1950s 7-storey resettlement block

What: The 1956 Annual Report tells us more:

[...] the decision was taken in 1954 to embark on a gigantic programme for the construction of large Resettlement Estates of seven-storey blocks as the only practicable means of solving the squatter problem, and so releasing the land urgently needed for the houses, factories, schools, hospitals and other essential requirements of a rapidly expanding community.

1920s Excavation of Morrison Hill

What: The men are digging away Morrison Hill, so that the rock and soil can be dumped in the sea to form the large 1920s Wanchai Reclamation.

Given the scale of the project, it's remarkable to see the excavation is done by hand. Here's a man working at the top of the hill, digging away with his pick:

Man digging

The rock and soil runs down a channel, and ends up in this temporary silo at the bottom of the slope. They've cleverly left a wall of rock at the bottom, with V-shaped holding areas. The one in this photo is blocked with a couple of boards:

c.1910 Ma Tau Wai & surroundings

Where: Here's a 1903 map [1] of the area shown in the photo above:

1903 Map of area around Ma Tau Wei

The Blue arrow shows my best guess at where the photographer stood, and the direction he was looking.

The dotted line running left-to-right across the map (between the red H and B) marks the

A short history of the five cent coin

The following guest post was written by Ben Huang.

Introduction

The five cent coin, also known as the dao ling (斗令), is an integral part of Hong Kong’s history, and was in use from as early as 1866 right up to 1980.

Different materials from silver to nickel to nickel-brass have been used for the coin which has seen all the monarchs from Queen Victoria through to Elizabeth II. Throughout this time the design of the coin has largely remained unchanged - the sovereign’s effigy is on the front of the coin and the legend ‘Hong Kong Five Cent’ in Chinese and English on the reverse. Small in size and handy to use, its longevity as well ubiquity meant that it played a big part in everyday life in Hong Kong, earning it the affectionate moniker the 'dao ling'.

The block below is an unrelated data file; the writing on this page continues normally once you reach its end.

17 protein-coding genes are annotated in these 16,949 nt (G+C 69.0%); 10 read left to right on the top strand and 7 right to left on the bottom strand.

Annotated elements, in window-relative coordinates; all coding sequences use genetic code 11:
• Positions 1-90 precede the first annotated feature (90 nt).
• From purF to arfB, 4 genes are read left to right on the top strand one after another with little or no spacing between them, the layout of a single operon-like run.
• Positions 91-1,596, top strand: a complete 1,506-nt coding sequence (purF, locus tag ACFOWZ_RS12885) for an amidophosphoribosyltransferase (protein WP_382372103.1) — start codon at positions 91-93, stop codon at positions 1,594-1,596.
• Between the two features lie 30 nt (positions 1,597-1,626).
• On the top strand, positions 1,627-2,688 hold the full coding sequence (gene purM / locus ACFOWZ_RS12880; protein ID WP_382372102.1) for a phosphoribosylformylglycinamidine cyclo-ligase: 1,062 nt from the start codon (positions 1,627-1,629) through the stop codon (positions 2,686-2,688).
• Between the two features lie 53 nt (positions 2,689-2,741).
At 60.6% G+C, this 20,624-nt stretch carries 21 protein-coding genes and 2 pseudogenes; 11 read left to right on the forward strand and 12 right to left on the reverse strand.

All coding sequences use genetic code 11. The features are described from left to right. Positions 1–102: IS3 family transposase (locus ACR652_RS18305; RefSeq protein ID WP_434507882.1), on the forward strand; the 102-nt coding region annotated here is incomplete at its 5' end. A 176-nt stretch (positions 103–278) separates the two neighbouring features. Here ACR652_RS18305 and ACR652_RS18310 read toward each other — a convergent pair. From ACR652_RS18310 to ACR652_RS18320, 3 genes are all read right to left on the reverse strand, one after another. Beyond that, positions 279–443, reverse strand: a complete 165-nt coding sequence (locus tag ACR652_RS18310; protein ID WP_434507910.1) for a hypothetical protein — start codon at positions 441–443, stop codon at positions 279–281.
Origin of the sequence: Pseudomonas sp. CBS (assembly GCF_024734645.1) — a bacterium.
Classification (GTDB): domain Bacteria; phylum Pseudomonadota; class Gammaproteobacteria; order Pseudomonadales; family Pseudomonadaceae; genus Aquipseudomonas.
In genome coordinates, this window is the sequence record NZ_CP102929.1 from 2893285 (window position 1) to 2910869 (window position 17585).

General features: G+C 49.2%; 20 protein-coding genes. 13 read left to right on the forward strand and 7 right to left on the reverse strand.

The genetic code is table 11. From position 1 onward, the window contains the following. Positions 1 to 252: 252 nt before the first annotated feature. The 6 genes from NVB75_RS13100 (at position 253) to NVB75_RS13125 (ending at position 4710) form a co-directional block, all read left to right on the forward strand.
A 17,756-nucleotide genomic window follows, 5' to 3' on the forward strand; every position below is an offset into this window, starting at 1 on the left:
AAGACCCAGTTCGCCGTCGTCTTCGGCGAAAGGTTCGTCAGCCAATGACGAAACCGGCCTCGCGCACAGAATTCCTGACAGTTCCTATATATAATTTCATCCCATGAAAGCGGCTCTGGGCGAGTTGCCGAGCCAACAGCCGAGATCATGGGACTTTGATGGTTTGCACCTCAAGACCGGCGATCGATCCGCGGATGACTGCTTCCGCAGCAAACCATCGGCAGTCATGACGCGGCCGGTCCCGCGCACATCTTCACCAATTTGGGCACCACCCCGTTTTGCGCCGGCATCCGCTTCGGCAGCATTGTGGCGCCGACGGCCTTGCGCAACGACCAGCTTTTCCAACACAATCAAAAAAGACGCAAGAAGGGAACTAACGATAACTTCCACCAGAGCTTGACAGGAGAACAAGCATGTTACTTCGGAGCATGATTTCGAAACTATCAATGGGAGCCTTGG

A silver start

5-cent coin, Queen Victoria

In Jan Morris’s book ‘Hong Kong’ [1], she

Traffic-Police Pagodas

Thanks to regular contributor Moddsey for this compilation of photos showing the old Traffic-Police Pagodas through the years.


The first photo is from the 1920s. It shows the corner of Pedder Street and Queen's Road Central, with Wyndham (Flower St) on the left. Note the Chinese policeman with the black and white traffic stave (2 1/2 feet long). Traffic police were armed with traffic staves for the first time on 21 November 1922 for the pupose of signalling traffic to halt at busy road junctions. (Source: HK Daily Press 22 November 1922).

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